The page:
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    The DOE Science News Source is a Newswise initiative to promote research news from the Office of Science of the DOE to the public and news media.
    • 2018-12-18 15:15:46
    • Article ID: 705634

    Drought Stress Changes Microbes Living at Sorghum's Roots

    Scientists explore how drought-tolerant plants communicate to nearby microorganisms, suggesting ways to engineer more resilient bioenergy crops.

    • Credit: University of California, Berkeley

      Researchers analyzed the microbial communities that grow on the roots of sorghum. Here, confocal microscopy-based images of endophytic Streptomyces coelicolor (fluorescently tagged with mCherry) are shown growing on the surface of four-week-old roots of Sorghum bicolor. Researchers grew the sorghum (inset) at the Kearney Agricultural Research Extension Center in Parlier, California.

    The Science

    Droughts stress crops, but what if that wasn’t the case? Answering that question involves looking at the bacteria and other microbes living on and around the plants’ roots. Researchers examined microbes on sorghum roots, as the plant resists drought damage. They found that during a drought, sorghum shifts the balance of microbes in their root systems. The team’s work suggests that drought plays a role in changing the development of the microbial communities around the roots. Further, the findings reveal evidence for a communication system between plants and nearby microbes.  

    The Impact

    While it’s well known that soil moisture and other factors affect the composition of the microbes associated with plants, little is known about how the changes occur. This study offers insights into how plants trigger those changes. Specifically, it sheds new light on how plants communicate. Understanding the molecular mechanisms involved during drought stress may provide novel approaches to increase plant tolerance and, hence, productivity.

    Summary

    Drought stress can greatly reduce the health and productivity of plants, including candidate bioenergy feedstocks such as sorghum. Microbial communities associated with plant roots (root “microbiome”) can have a significant influence on plant fitness, and the negative effects of drought stress on plant growth can be mitigated by the association of roots with certain bacteria. Host and environmental factors such as soil moisture affect the composition of the plant-associated microbiome, but little is known about the mechanisms by which this happens. Knowledge of this process could lead to the development of strategies to manipulate the root microbiome for enhanced plant resilience and productivity during drought stress. To gain a better understanding of the drought stress-plant development-plant microbiome interaction, researchers at the University of California, Berkeley and collaborating institutions investigated the root microbiome of a candidate bioenergy crop, sorghum. They found that root microbiome development was significantly delayed under drought conditions, while abundance and activity of a particular group of bacteria containing thick cell walls and lacking an outer cell membrane increased. Additionally, they observed enhanced expression of many bacterial genes associated with transport of specific amino acids and carbohydrates. They correlated this expression with increased production of the same compounds within the plant root. These results suggest the existence of a “communication” system between the root microbiome and host plant, whereby drought stress-induced metabolites are exuded by roots and may signal increased activity of bacterial transporters. This study highlights the importance of temporal sampling of plant-associated microbiomes. Also, the work suggests that strategies for manipulating the plant microbiome to develop crop plants with increased adaptation and higher productivity under conditions of stress could be feasible.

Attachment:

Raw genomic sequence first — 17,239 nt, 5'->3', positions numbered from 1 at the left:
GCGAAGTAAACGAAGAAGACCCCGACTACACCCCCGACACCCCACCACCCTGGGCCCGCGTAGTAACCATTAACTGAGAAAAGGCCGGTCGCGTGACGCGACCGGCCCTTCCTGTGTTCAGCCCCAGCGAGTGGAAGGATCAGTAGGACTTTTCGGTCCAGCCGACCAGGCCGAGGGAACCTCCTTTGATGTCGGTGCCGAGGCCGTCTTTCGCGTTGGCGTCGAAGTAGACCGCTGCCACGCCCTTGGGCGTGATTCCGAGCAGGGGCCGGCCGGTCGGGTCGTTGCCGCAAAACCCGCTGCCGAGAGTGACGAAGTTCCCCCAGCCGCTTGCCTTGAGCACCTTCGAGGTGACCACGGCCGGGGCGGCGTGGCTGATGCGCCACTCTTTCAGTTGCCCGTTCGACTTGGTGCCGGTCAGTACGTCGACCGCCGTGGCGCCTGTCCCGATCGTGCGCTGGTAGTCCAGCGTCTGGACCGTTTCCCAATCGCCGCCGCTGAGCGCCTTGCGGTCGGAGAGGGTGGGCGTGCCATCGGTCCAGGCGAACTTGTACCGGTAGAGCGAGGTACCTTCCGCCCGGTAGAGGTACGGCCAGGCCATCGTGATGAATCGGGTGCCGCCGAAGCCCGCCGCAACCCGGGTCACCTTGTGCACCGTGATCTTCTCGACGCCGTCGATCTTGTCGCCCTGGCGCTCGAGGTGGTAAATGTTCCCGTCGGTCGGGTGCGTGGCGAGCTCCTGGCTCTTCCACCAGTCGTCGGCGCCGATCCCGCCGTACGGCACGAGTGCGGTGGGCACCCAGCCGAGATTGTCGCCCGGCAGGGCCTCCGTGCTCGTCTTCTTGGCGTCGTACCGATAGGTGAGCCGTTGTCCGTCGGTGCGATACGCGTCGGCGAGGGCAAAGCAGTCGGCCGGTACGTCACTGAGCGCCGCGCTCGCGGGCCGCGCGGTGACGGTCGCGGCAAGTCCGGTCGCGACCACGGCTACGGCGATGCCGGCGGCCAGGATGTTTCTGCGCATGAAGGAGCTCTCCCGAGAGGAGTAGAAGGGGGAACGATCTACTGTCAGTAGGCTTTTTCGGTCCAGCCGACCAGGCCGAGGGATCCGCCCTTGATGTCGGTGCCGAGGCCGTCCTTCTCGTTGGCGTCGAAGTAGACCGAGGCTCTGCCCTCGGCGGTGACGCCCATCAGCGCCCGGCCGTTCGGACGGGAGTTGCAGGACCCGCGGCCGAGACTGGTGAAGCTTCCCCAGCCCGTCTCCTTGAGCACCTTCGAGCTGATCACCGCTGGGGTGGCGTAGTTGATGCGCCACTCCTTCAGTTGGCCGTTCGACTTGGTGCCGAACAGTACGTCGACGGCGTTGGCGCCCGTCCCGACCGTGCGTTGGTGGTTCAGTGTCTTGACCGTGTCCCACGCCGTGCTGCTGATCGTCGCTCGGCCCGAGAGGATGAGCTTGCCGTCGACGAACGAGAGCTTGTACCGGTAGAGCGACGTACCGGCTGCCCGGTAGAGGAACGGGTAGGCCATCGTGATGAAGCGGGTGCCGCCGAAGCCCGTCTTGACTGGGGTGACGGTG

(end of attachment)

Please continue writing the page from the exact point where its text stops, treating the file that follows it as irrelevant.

Funding

    The Department of Energy (DOE), Office of Science, Biological and Environmental Research (BER), Genomic Science Program, U.S. Department of Agriculture, and the DOE Office of Science BER Joint BioEnergy Institute funded this work. Research was performed using Environmental Molecular Sciences Laboratory, a DOE Office of Science user facility sponsored by BER.

    Publications

    L. Xu, D. Naylor, Z. Dong, T. Simmons, G. Pierroz, K.K. Hixson, Y.M. Kim, E.M. Zink, K.M. Engbrecht, Y. Wang, C. Gao, S. DeGraaf, M.A. Madera, J.A. Sievert, J. Hollingsworth, D. Birdseye, H.V. Scheller, R. Hutmacher, J. Dahlberg, C. Jansson, J.W. Taylor, P.G. Lemaux, and D. Coleman-Derr, “Drought delays development of the sorghum root microbiome and enriches for monoderm bacteria.” Proceedings of the National Academy of Sciences USA 115, E4284(2018). [DOI: 10.1073/pnas.1717308115]

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